Technology, children's programs priorities for library candidate
April 13, 2011 - Lyn Henderson said she's ready to move the Addison Township Public Library forward as its new director, the only question is will the library board hire her?
|Lyn Henderson is hoping to be the Addison Township Public Library’s new director. (click for larger version)|
Henderson, who's worked part-time at the library since December 2005, had her second interview with the library board Thursday.
"You hire me and together we work on vision and mission, and then it is my job to do everything in my power to see that that vision is carried through," she said.
The library board is expected to discuss and possibly take action regarding the director position at its 7 p.m. Tuesday, April 19 meeting (1440 Rochester Rd.).
What's going to happen next is unclear given there is one more applicant for the job who has not interviewed because her resume got misplaced, according to Acting Library Board President Evelyn Pickwick. The candidate's name is Jaema Berman, an adult services librarian for Waterford, and the resume/cover letter were postmarked March 14, two days before the deadline for applications.
Pickwick said she's also heard from folks who were disappointed that the position wasn't advertised locally in the Leader. As a result, she indicated the board could decide to re-advertise it and accept more applications.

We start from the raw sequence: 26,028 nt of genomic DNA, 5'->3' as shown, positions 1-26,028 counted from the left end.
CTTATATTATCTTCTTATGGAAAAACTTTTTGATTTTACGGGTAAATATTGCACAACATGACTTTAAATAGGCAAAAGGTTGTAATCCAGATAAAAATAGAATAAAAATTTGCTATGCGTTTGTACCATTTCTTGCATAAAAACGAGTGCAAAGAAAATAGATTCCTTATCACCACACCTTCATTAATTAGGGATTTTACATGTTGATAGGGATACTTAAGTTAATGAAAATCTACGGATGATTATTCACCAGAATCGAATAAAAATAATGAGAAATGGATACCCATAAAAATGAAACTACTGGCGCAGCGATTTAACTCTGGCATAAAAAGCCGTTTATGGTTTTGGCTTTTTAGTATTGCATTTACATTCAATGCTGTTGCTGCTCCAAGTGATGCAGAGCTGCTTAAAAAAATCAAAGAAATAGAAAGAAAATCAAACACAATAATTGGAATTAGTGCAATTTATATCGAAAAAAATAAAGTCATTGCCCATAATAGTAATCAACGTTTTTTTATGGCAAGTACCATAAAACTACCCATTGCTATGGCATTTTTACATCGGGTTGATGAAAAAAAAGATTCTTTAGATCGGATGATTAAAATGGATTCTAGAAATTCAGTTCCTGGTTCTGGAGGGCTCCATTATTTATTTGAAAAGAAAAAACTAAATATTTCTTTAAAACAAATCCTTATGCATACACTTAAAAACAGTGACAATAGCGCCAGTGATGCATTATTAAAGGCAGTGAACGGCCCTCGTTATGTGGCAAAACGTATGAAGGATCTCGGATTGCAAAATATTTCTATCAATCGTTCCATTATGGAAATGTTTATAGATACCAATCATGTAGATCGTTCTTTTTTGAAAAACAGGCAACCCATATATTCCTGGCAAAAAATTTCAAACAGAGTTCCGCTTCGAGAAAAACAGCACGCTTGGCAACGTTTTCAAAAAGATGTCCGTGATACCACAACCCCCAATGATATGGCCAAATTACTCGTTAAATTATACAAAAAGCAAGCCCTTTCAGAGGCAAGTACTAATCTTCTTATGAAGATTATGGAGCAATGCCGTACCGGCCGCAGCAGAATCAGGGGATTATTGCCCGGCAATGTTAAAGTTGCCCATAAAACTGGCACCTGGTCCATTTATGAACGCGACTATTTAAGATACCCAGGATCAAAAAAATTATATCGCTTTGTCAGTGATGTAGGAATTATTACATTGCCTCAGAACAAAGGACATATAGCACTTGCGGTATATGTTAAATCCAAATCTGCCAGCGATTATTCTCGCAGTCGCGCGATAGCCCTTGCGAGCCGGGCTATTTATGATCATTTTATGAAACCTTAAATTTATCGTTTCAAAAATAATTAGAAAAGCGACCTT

Henderson was one of five candidates (not including Berman) who initially applied for the position.
She envisions a bright future for Addison's library, filled with many opportunities to expand its users and supporters.
Henderson believes Troy's plan to close its library on May 1 will lead other larger libraries in the area, like Rochester, to become more restrictive with regard to circulating materials. This will, in turn, increase usage of the Addison library.
"That is going to be a great thing for us," she said. "I believe it's going to be wonderful because people will be coming back. People who gave us a try 10 years ago, or five years ago, will come back and we're going to have a second chance at this."
One of the ways to hook these people and show them that the Addison library is modern and relevant is by expanding its use of technology such as having downloads available for e-Readers – portable electronic devices designed primarily for the purpose of reading digital books and periodicals.
"We've got to stop thinking that e-Readers are going to replace libraries," said Henderson, who worked as a librarian for L'Anse Creuse Public Schools from 1990-2010. "It's no more going to replace a library than that book on CD that we carry. It's just a different format."
For an estimated $2,000 or $3,000 per year, Addison can become a member of a consortium of libraries that offer downloads for e-Readers.
Henderson would also like to see the library offer wireless internet access (Wi-Fi) to its patrons. She said there's a "whole generation" out there that can't understand why McDonald's has Wi-Fi, but the library doesn't.
Reaching out to the "tech people," folks in that 22-40 age range, is going to be critical to the library's future, in Henderson's opinion.
"We've got library users who will never walk through the door," she explained. "They're going to put their holds on line, they're going to download on-line, but they will vote for you, they will support you.
"We've got to start thinking about library supporters in a much different way. They aren't just the people who check out books."